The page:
`Big Man' Bonds carves his legend in Series

October 24, 2002|By LAURA VECSEY

SAN FRANCISCO - Hail, Barry. The Big Man's World Series moments are already destined to live in a blaze of lightning-flash glory - even if his sluggish teammates never follow their leader.

Too bad The Big Man doesn't pitch. The way Barry Bonds is locked in this October, he'd register 27 outs on 27 pitches, giving the Giants a jolt where they need it: stopping the Anaheim Angels' hit parade.

Batting a team-leading .314 (11-for-35) with 15 runs, 14 RBIs and a postseason-record seven home runs, The Big Man is the super model of efficiency. He has been walked 20 times, tying Gary Sheffield's 1997 playoff record, which means Bonds is basically automatic, clocking almost every single strike he sees for epic homers.

The Big Man has already carved his World Series legend.

Last night, in a goofy little gimmick sponsored by a credit card company, the Barry Bonds World Series gave way for a few corporate minutes to a paid-for parade of baseball's greatest moments. Thirty moments, lots of hype, millions in advertising dollars for another manufactured event. Give us Barry ... or any of the Angels who is hitting over .300 in this Series, which is everyone except left fielder Garret Anderson and the Rally Monkey.

That Cal Ripken's sparkling, magical night in 1995 was voted the greatest moment in baseball is less a testament to Ripken's Iron Man tenacity than it is insight into the minds of young voters. In other words, Internet savvy does not necessarily make youthful TV watchers and Web surfers the most informed judges of history.

Jackie Robinson not No. 1? No Bobby Thomson? Enough said.

No matter, really. It was all for fun, not for official Hall of Fame induction validation, which explains how MasterCard bought Pete "He Bet On Baseball, But He Belongs In the Hall" Rose's way into the World Series. Make him tell the truth, then put him in the Hall already, commissioner.

Ripken might have stuck around the Baltimore infield for 2,131 consecutive games, but last night, the Orioles' living legend came and left Pacific Bell Park in a flash. That's not unlike one of the electrically charged home run jerks that another living legend (Bonds) has produced three times in three games of this World Series.

Bonds alone was unable to stop the Angels from taking an impressive 2-1 lead into Game 4 last night. This team isn't confident so much as it is single-minded about rapping out hit after hit.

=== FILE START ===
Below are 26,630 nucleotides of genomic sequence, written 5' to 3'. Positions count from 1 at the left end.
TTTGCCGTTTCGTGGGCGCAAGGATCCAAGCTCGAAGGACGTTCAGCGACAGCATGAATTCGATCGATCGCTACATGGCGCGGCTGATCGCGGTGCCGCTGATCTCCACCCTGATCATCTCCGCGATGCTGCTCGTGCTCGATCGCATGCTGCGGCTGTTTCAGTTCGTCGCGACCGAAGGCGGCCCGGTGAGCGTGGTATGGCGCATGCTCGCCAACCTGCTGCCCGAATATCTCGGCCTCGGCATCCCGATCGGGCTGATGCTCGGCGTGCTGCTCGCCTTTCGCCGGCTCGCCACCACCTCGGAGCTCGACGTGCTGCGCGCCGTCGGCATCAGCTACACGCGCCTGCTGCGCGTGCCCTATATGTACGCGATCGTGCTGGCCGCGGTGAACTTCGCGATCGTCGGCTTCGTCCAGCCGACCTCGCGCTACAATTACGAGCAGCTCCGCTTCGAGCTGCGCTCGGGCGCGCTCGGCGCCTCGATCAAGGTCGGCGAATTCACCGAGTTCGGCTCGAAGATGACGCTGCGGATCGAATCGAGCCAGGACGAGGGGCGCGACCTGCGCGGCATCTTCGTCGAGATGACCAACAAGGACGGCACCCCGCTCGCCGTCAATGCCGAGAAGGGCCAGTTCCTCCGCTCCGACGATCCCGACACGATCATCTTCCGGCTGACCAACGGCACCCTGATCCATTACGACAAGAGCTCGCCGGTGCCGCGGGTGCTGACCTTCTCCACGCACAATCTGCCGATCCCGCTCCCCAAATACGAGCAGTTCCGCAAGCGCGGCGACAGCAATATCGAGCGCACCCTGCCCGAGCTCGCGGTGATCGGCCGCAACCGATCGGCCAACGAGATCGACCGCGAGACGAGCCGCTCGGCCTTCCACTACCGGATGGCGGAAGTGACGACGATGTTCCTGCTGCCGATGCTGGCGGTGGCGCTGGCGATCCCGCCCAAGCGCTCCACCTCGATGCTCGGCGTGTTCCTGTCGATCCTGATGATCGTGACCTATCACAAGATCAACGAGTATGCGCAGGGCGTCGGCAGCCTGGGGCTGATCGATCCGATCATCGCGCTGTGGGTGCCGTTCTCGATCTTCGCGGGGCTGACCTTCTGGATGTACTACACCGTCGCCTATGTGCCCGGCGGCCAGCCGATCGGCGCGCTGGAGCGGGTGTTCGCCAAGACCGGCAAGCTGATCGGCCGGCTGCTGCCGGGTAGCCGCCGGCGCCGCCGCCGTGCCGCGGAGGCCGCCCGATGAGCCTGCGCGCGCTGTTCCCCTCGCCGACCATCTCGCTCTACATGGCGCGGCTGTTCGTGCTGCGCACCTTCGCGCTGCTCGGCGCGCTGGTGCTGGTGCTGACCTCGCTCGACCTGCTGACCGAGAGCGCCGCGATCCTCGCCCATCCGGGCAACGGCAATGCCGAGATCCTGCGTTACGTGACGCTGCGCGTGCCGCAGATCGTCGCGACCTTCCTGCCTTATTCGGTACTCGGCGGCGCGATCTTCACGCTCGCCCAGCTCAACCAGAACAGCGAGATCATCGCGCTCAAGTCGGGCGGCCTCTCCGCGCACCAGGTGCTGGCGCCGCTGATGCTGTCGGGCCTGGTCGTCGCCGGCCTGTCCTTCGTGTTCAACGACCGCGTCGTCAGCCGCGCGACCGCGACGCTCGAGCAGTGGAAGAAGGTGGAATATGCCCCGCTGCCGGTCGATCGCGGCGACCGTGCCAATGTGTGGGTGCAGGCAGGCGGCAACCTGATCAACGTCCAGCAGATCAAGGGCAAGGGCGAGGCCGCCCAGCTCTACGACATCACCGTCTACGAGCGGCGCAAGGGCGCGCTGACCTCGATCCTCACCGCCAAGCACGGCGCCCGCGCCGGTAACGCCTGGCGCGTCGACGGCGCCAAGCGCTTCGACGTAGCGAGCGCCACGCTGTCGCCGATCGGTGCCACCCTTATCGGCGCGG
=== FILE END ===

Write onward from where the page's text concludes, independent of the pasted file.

"The idea is to keep pressing, to keep pouring it on as much as you can, regardless of the score," Angels center fielder Darin Erstad explained.

"You can't lay back - that's like playing prevent defense in football. It's not a good thing to do. So, if anything, we probably up our intensity a little bit, our killer instinct. We don't call it that, but we understand that it's pretty important to put runs in the board."

The Angels are doing everything in their power to seize this World Series stage. David Eckstein, Erstad, Troy Glaus, Tim Salmon, Scott Spiezio and Adam Kennedy are leading an offense batting .353. They've batted around three times already in this Series, including back-to-back attacks that knocked starting pitcher Livan Hernandez out after 3 2/3 innings in Game 3 Tuesday night.

Still, for all their spunk, the Angels are the supporting cast in this Series - even if they win it. It is no slight against them, because they are bringing it to the Giants. But what Bonds has done is nothing short of myth-making.

No player has so controlled the tone and tempo the way Bonds is doing. No slugger has gone it so alone - sorry Benito Santiago and Jeff Kent, but Bonds toils in nothing close to resembling Murderer's Row.

Bonds has no Lou Gehrig, like Babe Ruth did. He has no Roger Maris, as Mickey Mantle did. He has already done more damage in three World Series games - turning the occasional strike that comes his way into NASA-like experiments - than Ted Williams.

It was a shame the Angels pummeled Hernandez and took an 8-1 lead in the fourth inning in Game 3. More reason for people to click away from this low-rated, all-California Series.

Too bad, since in the fifth inning of Game 3, The Big Man sauntered up to the plate and walloped yet another epic home run. This one put Bonds in the record books. With Kent on first, Bonds skied a 1-1 offering from Angels starting pitcher Ramon Ortiz up into the heavy marine air before the white orb re-entered the atmosphere and landed over the fence in straight-away center field, 437 feet away.

It was a mere chip shot for The Big Man, at least when you consider that the 485-foot rocket Bonds cranked out of Edison International Field in the ninth inning of Game 2 had already been committed to the hyperbolic annals of baseball legend.

People are talking about Bonds' World Series home runs with the same sort of spooky reverence and disbelief as they talk about Loch Ness monster or the Shroud of Turin. Did we really see what we saw?

With that rocket in Game 3, Bonds connected for homers in the first three Series games, becoming the second player to do so (after Hank Bauer of the 1958 Yankees) and the first to do it in the first three Series games of his career.

Sounds like a moment for the ages - and future memorable moment voters.

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